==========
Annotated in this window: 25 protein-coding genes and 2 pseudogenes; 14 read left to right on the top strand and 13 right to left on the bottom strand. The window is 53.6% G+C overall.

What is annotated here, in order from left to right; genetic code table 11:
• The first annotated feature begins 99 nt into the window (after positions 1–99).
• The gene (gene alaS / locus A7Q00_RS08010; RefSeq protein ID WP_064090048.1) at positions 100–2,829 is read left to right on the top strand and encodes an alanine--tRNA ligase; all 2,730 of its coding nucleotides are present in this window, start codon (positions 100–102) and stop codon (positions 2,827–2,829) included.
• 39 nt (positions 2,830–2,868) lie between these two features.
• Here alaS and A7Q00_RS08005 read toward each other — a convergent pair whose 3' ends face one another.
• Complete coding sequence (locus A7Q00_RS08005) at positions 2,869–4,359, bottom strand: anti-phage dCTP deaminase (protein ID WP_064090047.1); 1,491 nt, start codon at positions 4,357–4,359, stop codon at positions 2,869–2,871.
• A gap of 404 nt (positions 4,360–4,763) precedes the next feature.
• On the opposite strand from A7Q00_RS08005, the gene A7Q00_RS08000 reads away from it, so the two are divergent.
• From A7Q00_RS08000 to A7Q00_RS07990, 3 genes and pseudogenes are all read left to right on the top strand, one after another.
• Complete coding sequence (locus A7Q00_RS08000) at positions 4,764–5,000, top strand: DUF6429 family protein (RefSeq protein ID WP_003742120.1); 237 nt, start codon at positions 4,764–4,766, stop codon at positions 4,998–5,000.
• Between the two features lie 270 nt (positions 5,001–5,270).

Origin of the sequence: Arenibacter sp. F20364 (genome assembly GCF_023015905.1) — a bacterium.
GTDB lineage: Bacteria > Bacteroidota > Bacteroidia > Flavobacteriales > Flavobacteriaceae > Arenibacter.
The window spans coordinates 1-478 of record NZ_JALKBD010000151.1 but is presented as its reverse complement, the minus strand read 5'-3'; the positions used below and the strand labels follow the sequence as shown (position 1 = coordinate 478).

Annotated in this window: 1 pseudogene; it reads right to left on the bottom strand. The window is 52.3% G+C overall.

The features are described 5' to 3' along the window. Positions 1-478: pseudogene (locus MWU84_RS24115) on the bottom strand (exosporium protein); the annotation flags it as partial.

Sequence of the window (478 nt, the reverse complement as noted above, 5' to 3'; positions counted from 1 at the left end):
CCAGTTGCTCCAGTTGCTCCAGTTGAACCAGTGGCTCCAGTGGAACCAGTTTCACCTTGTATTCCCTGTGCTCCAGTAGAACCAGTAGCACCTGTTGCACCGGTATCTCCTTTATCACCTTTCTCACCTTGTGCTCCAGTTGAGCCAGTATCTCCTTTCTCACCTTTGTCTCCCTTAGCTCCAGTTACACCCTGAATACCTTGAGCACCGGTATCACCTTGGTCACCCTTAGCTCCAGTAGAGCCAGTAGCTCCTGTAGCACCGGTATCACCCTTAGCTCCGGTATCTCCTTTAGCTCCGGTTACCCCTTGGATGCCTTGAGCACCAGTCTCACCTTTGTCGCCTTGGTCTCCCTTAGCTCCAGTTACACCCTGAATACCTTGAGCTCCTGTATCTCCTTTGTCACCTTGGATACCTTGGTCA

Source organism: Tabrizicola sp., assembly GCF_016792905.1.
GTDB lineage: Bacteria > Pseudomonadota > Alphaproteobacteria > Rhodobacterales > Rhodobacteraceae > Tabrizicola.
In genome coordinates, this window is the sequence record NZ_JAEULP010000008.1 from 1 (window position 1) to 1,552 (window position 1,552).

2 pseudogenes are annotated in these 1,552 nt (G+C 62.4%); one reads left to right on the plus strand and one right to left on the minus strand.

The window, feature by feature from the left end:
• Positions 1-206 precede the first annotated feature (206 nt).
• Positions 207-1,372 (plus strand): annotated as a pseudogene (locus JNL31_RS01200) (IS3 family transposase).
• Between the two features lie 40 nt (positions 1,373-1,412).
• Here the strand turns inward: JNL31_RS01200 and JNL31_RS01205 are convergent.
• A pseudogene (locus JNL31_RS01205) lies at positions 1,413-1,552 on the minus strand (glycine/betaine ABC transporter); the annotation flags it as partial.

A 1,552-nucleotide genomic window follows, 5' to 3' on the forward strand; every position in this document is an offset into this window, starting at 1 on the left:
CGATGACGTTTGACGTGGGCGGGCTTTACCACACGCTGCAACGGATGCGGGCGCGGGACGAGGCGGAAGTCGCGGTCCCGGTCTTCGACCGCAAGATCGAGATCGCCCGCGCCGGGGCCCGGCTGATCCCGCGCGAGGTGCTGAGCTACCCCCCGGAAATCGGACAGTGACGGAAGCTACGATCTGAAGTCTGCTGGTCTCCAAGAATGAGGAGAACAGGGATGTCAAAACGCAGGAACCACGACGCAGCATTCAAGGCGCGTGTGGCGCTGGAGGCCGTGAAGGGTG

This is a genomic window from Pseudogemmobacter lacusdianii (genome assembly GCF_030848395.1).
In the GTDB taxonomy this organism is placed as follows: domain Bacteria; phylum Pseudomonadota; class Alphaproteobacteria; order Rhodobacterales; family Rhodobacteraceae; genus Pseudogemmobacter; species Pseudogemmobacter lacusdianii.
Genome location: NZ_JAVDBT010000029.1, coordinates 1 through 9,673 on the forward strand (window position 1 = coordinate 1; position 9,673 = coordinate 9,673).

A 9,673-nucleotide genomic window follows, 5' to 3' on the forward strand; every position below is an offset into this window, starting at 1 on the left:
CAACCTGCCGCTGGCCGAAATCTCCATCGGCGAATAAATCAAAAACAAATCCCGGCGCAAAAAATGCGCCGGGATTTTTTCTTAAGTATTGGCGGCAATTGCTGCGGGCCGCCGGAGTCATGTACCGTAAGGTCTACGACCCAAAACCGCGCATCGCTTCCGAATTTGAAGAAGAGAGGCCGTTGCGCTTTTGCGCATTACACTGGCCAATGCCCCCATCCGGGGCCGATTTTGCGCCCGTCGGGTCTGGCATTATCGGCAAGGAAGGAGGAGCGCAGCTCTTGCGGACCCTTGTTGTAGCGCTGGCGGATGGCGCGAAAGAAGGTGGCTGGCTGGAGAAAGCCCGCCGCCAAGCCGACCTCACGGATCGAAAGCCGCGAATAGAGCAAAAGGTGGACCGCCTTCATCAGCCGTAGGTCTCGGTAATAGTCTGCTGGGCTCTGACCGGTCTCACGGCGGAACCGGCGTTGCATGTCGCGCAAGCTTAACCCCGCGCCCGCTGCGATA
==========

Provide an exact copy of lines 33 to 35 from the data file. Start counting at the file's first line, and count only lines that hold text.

In the GTDB taxonomy this organism is placed as follows: domain Bacteria; phylum Pseudomonadota; class Alphaproteobacteria; order Rhodobacterales; family Rhodobacteraceae; genus Pseudogemmobacter; species Pseudogemmobacter lacusdianii.
Genome location: NZ_JAVDBT010000029.1, coordinates 1 through 9,673 on the forward strand (window position 1 = coordinate 1; position 9,673 = coordinate 9,673).

A 9,673-nucleotide genomic window follows, 5' to 3' on the forward strand; every position below is an offset into this window, starting at 1 on the left: